Transfection with lentiviral particles

The cells were seeded at a density of 2 × 105 cells/well in six-well plates, and 2 ml of complete medium was added to each well. The cells were incubated for 24 h and infected with lentiviral particles, and 12 h after infection, the LV-containing medium was replaced with fresh complete medium. The infected cells were then selected with 4 μg/ml puromycin for 96 h. Empty lentiviral vector was used as a control [15]. The lentiviral expression vectors LV-ctrl, LV-TSPAN7, LV-shTSPAN7 were purchased from Shanghai Gene Pharma Company (China).Virus packaging involves three plasmids, which are the tool vector plasmid (GV115, GV118, GV365) carrying the target gene or target sequence, the virus packaging auxiliary plasmid Helper 1.0 and the virus packaging auxiliary plasmid Helper 2.0 (Additional file 1).

Real-time PCR

Total RNA was extracted from the cells by TRIzol (Takara). Primer Buffer (5×), Primase, Oligonucleotide DT Primer and Reverse Transcriptase (TAKARA) were used to convert 1 µg of RNA into DNA. PCR conditions were as follows: 10 min at 95 °C; 45 cycles of 10 s at 95 °C, 20 s at 60 °C and 10 s at 72 °C. Real-time PCR was performed using a SYBR GREEN PCR mixture, and gene expression was standardized for GAPDH. Each experiment was repeated three times independently. The cyclic threshold method (CT) was used to quantify mRNA expression. SPSS11.5 software was used to calculate the significant difference in mRNA expression levels between different samples. The relative amount of target genes was carried out using the 2− ΔΔCt method while GAPDH was used as internal control. Real-time PCR was performed as described previously [16]. The primer sequences for qRT-PCR were as follows: TSPAN7 forward, ACACGGACGCTATGCAGAC, and reverse, CCTGGGGATTACAATCAGTTTCG; GAPDH forward, GGAGCGAGATCCCTCCAAAAT, and reverse, GGCTGTTGTCATACTTCTCATGG.

Western blot analysis

Cells were lysed on ice in RIPA buffer containing PMSF, and then the mix was centrifuged at 13,000×g for 5 min at 4 °C to remove cell debris. The supernatant was collected, and a BCA protein assay kit was used to determine the total protein concentration. Approximately 20 µg of protein was separated by 15% sodium lauryl sulfate–polyacrylamide gel electrophoresis and then transferred to a polyvinylidene fluoride membrane. The membrane was blocked in 5% skim milk and then incubated with a primary antibody against β-actin-HPR (120,000, Sigma). A Tspan7 antibody (1: 1000, Abcam) was added and incubated at 4 °C overnight. Subsequently, the cells were incubated with secondary antibodies (120,000, Abcam) for 1 h at room temperature. Chemiluminescence was used to observe the antibody staining. Western blot was performed as described previously [17].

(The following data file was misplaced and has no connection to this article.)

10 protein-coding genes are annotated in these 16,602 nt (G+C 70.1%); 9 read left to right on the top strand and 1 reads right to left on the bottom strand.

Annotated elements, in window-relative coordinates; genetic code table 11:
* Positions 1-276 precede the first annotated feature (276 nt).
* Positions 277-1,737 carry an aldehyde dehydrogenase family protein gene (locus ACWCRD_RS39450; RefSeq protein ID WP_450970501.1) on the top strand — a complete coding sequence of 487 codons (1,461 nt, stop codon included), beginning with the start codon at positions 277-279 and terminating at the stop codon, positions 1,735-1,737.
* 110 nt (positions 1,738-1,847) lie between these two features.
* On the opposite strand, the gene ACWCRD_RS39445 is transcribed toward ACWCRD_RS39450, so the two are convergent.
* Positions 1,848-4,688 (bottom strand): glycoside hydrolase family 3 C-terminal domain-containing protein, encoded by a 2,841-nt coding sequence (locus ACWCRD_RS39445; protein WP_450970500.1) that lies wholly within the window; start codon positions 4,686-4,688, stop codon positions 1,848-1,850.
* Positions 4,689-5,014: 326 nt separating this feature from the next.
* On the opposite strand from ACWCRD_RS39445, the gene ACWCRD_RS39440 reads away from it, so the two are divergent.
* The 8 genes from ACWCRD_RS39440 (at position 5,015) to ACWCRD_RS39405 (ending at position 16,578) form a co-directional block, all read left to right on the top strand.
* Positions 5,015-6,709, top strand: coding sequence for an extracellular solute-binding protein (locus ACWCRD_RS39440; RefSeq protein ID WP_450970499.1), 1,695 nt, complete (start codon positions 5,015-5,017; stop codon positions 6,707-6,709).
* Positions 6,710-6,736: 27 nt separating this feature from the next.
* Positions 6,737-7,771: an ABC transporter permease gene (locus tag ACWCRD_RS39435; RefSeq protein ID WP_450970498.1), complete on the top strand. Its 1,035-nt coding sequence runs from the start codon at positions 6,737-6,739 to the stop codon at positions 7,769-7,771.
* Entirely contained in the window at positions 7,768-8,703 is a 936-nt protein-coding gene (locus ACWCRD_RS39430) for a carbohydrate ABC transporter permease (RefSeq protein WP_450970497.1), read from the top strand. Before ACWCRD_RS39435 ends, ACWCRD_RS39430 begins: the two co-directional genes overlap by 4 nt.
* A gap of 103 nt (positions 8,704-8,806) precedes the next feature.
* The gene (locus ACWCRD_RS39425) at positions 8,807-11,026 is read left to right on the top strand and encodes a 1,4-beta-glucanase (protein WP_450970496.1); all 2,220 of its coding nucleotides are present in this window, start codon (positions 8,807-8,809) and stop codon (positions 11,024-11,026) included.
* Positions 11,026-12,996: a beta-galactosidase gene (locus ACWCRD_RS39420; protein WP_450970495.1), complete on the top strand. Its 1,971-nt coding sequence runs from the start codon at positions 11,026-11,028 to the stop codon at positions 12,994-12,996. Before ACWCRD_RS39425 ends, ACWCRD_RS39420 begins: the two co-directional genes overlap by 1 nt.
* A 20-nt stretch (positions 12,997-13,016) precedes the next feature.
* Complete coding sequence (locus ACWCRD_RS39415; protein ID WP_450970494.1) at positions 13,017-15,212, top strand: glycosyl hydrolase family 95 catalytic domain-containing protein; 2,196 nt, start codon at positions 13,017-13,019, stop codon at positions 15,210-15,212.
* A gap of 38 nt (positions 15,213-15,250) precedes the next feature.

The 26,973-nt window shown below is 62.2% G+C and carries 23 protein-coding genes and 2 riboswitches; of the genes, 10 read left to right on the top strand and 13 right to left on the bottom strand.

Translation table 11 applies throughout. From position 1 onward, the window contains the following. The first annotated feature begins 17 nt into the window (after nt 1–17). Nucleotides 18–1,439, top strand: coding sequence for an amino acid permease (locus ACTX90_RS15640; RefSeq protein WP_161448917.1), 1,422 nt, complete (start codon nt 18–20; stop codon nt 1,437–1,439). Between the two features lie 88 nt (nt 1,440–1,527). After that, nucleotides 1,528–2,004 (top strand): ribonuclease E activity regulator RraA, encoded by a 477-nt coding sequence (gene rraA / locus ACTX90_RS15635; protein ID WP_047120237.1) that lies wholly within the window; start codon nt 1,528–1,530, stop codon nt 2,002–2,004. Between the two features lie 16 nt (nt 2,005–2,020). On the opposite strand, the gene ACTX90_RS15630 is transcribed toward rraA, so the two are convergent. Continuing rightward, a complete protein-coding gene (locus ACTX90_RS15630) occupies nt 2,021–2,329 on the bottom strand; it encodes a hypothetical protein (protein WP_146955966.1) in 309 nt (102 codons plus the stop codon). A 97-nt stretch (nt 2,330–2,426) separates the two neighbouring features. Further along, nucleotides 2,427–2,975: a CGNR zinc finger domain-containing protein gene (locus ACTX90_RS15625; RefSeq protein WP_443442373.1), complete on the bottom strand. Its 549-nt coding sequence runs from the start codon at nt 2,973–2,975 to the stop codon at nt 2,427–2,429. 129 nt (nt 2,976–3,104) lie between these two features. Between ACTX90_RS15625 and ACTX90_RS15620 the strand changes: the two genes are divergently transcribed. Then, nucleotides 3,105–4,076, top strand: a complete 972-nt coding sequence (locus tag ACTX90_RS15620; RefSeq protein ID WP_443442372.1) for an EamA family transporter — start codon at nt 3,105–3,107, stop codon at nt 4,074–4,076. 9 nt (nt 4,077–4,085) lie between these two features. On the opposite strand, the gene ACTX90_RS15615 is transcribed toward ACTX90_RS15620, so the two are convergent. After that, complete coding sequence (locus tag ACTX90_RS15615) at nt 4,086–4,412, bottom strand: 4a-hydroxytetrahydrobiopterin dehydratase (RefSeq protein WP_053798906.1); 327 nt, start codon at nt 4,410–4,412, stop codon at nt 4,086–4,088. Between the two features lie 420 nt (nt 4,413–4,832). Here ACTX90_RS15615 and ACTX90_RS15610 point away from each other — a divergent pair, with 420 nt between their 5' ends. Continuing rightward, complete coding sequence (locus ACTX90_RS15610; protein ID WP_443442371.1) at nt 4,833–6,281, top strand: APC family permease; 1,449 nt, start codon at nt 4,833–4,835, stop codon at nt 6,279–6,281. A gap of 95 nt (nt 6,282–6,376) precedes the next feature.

Cell viability assay

After digestion with 0.25% EDTA-trypsin, cells were seeded at a density of 5000/well into 96-well plates, and cell proliferation was measured at 24, 48, and 72 h using Cell Counting Kit-8. Briefly, 10 µl of CCK-8 solution was added to each well and incubated with the cells at 37 °C for 2 h. Optical density (OD) was then measured at 450 nm with a microplate spectrophotometer [18]. The cells were seeded in a six-well plate and were incubated overnight, after which EdU detection reagent was added, and cell proliferation was observed with a fluorescence inverted microscope (Olympus, Japan) [19].

Scratch assay

Cells were seeded into 6-well plates at 90% density. Then, the cell layer was scratched with the tip of a 200 µl pipette to form a wound along the center of each well. Next, the wells were washed twice with PBS to remove floating cells, and fresh medium was added. Images were captured at 0 and 24 h (100× magnification) to assess cell migration into the wound area [20].

Cell invasion assay

Transwell cell culture chambers containing Matrigel were used for invasive evaluation. Log phase cells were digested with 0.25% EDTA-trypsin, and the cell suspension was treated with serum-free DMEM. Then, 200 μL of cells was added to the upper cavity of the Transwell chamber, and 600 µl of medium containing 20% serum was added to the lower part of the well. After 24 h of incubation, the cells were fixed with methanol for 30 min and then were stained with Giemsa for 20 min. The cells remaining in the upper cavity were gently removed with a wet cotton swab and then were placed under an inverted microscope so that the remaining cells could be counted [21].

In vivo xenograft study

Animal studies were carried out in strict adherence with institutional guidelines. HCC-LM3 cells (2 × 106/200 µl per mouse) were subcutaneously injected into the right hind legs of 6–8 week-old female nude mice. When tumors volume reached 50 mm3, the mice were randomized to 3 groups and dosing was initiated. They were: (i) control (vehicle only); (ii) LV-TSPAN7 (100 µg/kg intratumoral injection); (iii) LV-shTSPAN7 (100 µg/kg intratumoral injection). All groups were treated once every 3 days for 40 days. The tumor size and weight were monitored three times a week. Tumor volume (V) was calculated as V = 0.5 × length × width [2, 22].

Statistical methods

All data are expressed as the mean ± SD. Statistical tests were performed using SPSS 17.0 software (SPSS Inc., Chicago, IL, USA). Student’s t tests were used to determine significant differences between two groups. p < 0.05 was considered significant.